hostility towards little occurances in everyday life and could lead to heart diseaseif this can be controlled type A is very beneficial


evaluation apprehension


self anxiety about others will view yourself they mostly fear a negative evaluation


Drug Rehab changing personality


Those in drug rehab were tested at the beginning and after fifteen month this was found:Decreased neuroticismincreased agreeableness and conscientiousness


Changing Social Anxiety


Must have an increase in motivation and courage It will be a complete change however it will be enough so that it is significant to the individual.


Trait Profiling and Bullies


Have a high level of Neuroticism, conflicts with family, high levels of psychoticismAt age 26, bullies are 65% more likely to have a felony


Trait profling and whipping boys


High levels of Neuroticism, low self-esteem, and low social skills


Trait profiling and smokers


High neuroticism, extraversion, sensation seeking


Trait profiling and alchoholics


High Neuroticism and sensation seeking; impulsivelow agreeableness and conscientiousness


Trait profiling and serial killers


Serial killer triad (almost always shows in every serial killer)torturing small animalsstarting destructive firesbedwetting (lack of control, anal repulsive, aggression)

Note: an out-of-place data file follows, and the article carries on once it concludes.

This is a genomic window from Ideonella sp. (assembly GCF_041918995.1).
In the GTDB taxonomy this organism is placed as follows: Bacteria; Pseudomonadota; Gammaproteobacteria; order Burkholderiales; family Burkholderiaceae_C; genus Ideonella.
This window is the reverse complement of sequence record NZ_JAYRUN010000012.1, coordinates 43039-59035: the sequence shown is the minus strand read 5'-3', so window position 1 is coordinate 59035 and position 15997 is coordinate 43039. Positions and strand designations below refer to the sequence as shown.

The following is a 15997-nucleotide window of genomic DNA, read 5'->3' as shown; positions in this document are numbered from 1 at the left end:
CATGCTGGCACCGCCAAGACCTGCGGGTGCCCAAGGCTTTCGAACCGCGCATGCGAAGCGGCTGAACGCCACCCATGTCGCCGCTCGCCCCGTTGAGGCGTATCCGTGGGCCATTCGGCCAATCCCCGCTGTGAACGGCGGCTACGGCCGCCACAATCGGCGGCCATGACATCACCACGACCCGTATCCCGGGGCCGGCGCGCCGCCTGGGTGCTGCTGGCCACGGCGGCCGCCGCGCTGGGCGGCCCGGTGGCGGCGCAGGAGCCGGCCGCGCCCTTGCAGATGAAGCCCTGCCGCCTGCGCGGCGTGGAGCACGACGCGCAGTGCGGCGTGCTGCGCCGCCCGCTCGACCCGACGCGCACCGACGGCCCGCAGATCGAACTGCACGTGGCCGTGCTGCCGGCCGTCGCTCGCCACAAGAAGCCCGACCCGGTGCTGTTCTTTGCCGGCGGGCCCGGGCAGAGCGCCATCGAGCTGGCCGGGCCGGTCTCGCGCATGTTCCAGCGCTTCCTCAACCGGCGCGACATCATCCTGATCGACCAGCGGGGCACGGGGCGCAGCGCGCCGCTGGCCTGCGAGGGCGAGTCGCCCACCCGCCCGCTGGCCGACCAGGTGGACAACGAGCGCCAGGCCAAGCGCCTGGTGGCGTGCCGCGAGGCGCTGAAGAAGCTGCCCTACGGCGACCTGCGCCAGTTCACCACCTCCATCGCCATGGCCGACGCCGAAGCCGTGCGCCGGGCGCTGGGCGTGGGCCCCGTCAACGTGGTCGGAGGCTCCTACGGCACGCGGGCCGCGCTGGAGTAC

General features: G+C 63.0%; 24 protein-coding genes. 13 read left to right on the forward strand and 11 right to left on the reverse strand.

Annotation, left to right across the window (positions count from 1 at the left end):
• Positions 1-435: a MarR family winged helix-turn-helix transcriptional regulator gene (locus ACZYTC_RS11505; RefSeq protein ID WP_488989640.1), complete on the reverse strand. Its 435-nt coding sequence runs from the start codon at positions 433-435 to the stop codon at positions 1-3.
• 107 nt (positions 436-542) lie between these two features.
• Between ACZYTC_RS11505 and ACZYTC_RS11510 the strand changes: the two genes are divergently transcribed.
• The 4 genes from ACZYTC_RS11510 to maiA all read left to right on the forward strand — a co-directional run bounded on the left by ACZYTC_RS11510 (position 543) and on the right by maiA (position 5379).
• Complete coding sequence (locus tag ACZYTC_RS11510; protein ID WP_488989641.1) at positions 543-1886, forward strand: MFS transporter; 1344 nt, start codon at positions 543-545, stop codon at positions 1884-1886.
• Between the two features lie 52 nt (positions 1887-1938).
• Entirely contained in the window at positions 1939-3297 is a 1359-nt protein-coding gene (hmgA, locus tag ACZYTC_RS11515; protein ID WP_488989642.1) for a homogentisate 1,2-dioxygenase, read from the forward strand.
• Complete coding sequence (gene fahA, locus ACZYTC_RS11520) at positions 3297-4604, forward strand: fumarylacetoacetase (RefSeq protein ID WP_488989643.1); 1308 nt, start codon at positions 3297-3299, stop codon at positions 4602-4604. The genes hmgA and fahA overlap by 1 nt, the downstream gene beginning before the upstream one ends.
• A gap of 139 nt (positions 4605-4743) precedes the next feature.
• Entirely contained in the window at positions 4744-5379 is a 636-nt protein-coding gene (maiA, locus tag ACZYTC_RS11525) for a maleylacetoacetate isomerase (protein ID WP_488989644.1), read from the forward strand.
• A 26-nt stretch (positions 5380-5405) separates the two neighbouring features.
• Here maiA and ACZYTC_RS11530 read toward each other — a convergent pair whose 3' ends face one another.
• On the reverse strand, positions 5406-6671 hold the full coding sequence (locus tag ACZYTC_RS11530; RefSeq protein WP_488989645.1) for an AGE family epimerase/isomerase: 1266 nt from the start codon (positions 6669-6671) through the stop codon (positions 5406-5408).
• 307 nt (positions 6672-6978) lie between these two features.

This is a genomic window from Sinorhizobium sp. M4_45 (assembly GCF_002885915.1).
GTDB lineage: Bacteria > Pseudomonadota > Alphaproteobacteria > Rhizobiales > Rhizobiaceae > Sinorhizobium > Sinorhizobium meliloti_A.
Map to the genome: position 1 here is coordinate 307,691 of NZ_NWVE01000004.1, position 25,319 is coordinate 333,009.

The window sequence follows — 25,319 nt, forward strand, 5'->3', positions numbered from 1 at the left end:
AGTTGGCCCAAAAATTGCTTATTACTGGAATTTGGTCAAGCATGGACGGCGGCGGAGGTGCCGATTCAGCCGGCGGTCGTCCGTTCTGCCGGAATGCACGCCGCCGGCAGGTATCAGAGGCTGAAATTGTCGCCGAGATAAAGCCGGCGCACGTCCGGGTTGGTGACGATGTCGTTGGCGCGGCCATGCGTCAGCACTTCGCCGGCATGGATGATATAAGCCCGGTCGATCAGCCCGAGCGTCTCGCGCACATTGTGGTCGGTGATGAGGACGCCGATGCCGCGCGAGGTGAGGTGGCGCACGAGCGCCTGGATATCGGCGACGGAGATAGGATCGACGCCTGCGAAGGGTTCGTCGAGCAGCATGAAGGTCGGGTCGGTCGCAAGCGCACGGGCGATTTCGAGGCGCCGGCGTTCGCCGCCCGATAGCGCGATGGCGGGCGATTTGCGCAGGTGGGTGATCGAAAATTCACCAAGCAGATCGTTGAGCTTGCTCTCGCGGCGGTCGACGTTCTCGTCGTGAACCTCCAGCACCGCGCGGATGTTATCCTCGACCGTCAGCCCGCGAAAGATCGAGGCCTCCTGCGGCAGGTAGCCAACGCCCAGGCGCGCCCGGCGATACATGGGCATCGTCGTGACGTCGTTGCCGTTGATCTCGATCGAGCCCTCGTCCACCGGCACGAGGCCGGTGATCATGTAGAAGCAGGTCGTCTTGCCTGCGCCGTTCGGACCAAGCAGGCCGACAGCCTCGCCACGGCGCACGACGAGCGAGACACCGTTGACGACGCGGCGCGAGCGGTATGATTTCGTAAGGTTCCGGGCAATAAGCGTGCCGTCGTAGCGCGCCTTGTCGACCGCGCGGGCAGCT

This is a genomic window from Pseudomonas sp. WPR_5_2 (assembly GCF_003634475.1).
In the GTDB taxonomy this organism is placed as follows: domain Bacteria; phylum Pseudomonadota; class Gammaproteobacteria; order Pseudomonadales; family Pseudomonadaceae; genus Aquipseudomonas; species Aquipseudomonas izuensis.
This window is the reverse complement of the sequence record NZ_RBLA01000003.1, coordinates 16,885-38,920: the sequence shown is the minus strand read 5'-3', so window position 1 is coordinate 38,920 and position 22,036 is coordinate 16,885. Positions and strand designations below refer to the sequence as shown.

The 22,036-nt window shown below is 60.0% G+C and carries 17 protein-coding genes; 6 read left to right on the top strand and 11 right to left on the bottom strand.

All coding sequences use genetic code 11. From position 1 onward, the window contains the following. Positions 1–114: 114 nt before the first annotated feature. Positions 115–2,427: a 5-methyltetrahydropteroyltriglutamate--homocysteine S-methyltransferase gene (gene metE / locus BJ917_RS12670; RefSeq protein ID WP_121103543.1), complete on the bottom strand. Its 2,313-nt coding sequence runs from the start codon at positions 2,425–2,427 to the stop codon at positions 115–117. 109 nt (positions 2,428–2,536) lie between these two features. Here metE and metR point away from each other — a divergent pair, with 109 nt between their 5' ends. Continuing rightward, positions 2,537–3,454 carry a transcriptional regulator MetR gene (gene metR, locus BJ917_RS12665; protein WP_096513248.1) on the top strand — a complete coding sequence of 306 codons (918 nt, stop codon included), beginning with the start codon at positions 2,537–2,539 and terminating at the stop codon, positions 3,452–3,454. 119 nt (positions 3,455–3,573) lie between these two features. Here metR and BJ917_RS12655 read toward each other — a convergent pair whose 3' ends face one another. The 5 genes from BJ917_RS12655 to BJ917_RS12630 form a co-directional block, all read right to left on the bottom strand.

Hans Eysenck


Super Traits Backgournd: Jewish sympathizer during WWII,originally studied biology but forced to study psychology, wanted a big family


David Buss


Evolutional theories of universal traits Background: bad grades in school except math, dropped out of highschool but got into a prestigous university by a lottery pick, grew up in poverty


Biological Approach


Personality is formed by a combination of genetic and physiological traits


Heritability of temperament


The characteristic phenomena of an individuals emotional nature depends on experiences and how person responds to the experiencelargely inherited before first year of age


EAS temperaments


E- emotional activity (how easily angered is the child)A- acionality (the energy output; are they figity?)S- Sociability (tendency to socialize with others)


Super traits


used rudemetary by EysenckExtraversion, Neuroticism, psychotocismbelieved that these three were largely inherited


Hierarchy of traits


Supertraits -> traits-> habitual resonse -> specific response